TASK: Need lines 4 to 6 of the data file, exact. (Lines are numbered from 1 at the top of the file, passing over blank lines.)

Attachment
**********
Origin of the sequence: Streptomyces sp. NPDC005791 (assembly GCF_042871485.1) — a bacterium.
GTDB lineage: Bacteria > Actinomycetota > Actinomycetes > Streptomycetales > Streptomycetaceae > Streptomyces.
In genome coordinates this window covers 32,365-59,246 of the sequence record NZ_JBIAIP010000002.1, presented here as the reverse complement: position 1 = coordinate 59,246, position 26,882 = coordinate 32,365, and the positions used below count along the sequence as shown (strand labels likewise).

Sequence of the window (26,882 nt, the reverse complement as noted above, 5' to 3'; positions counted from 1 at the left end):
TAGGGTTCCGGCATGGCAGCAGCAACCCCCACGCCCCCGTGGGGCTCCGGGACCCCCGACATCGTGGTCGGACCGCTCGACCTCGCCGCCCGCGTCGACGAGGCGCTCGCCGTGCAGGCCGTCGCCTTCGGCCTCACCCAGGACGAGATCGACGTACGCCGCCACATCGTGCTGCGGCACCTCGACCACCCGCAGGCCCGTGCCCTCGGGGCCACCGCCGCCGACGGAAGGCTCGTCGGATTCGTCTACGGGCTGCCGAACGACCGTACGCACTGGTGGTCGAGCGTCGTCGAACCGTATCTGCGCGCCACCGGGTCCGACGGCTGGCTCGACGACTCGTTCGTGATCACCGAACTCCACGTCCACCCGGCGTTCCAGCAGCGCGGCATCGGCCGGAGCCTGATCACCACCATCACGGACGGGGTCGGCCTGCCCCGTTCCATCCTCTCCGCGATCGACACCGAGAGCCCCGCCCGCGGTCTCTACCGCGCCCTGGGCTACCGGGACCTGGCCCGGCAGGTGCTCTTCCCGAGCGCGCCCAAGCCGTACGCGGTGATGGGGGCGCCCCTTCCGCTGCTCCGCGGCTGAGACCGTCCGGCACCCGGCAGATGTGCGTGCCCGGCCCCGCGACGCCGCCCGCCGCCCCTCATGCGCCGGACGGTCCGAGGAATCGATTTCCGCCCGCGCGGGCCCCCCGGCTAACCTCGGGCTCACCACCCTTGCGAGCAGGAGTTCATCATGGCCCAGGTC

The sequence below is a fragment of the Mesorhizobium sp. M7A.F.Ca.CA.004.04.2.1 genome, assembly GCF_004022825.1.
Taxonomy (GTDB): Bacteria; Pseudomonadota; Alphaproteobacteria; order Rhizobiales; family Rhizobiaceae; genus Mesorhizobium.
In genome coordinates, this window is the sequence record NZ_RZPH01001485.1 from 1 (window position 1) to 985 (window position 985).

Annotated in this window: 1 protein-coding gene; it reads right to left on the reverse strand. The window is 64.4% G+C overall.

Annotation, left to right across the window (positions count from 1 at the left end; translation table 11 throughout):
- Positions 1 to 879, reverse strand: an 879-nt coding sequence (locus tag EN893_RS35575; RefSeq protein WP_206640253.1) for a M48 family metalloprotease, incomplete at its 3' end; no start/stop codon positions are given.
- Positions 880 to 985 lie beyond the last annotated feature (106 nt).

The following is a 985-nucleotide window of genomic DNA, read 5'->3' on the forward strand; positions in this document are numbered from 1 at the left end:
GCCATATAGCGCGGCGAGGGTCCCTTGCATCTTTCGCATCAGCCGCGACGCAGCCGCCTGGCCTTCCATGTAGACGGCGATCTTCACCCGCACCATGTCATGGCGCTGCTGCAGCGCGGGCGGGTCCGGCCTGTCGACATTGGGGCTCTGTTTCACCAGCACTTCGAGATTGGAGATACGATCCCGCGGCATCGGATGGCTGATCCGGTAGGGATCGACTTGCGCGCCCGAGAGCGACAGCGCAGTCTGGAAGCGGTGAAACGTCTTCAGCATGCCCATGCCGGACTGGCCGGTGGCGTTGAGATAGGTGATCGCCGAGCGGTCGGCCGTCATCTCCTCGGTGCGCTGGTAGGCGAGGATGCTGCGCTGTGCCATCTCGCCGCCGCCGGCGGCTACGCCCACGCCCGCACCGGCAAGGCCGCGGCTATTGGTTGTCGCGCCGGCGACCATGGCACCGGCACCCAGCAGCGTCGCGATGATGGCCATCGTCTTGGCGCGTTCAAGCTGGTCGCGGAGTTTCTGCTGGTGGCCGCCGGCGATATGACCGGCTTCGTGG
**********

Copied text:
Sequence of the window (26,882 nt, the reverse complement as noted above, 5' to 3'; positions counted from 1 at the left end):
TAGGGTTCCGGCATGGCAGCAGCAACCCCCACGCCCCCGTGGGGCTCCGGGACCCCCGACATCGTGGTCGGACCGCTCGACCTCGCCGCCCGCGTCGACGAGGCGCTCGCCGTGCAGGCCGTCGCCTTCGGCCTCACCCAGGACGAGATCGACGTACGCCGCCACATCGTGCTGCGGCACCTCGACCACCCGCAGGCCCGTGCCCTCGGGGCCACCGCCGCCGACGGAAGGCTCGTCGGATTCGTCTACGGGCTGCCGAACGACCGTACGCACTGGTGGTCGAGCGTCGTCGAACCGTATCTGCGCGCCACCGGGTCCGACGGCTGGCTCGACGACTCGTTCGTGATCACCGAACTCCACGTCCACCCGGCGTTCCAGCAGCGCGGCATCGGCCGGAGCCTGATCACCACCATCACGGACGGGGTCGGCCTGCCCCGTTCCATCCTCTCCGCGATCGACACCGAGAGCCCCGCCCGCGGTCTCTACCGCGCCCTGGGCTACCGGGACCTGGCCCGGCAGGTGCTCTTCCCGAGCGCGCCCAAGCCGTACGCGGTGATGGGGGCGCCCCTTCCGCTGCTCCGCGGCTGAGACCGTCCGGCACCCGGCAGATGTGCGTGCCCGGCCCCGCGACGCCGCCCGCCGCCCCTCATGCGCCGGACGGTCCGAGGAATCGATTTCCGCCCGCGCGGGCCCCCCGGCTAACCTCGGGCTCACCACCCTTGCGAGCAGGAGTTCATCATGGCCCAGGTC

The sequence below is a fragment of the Mesorhizobium sp. M7A.F.Ca.CA.004.04.2.1 genome, assembly GCF_004022825.1.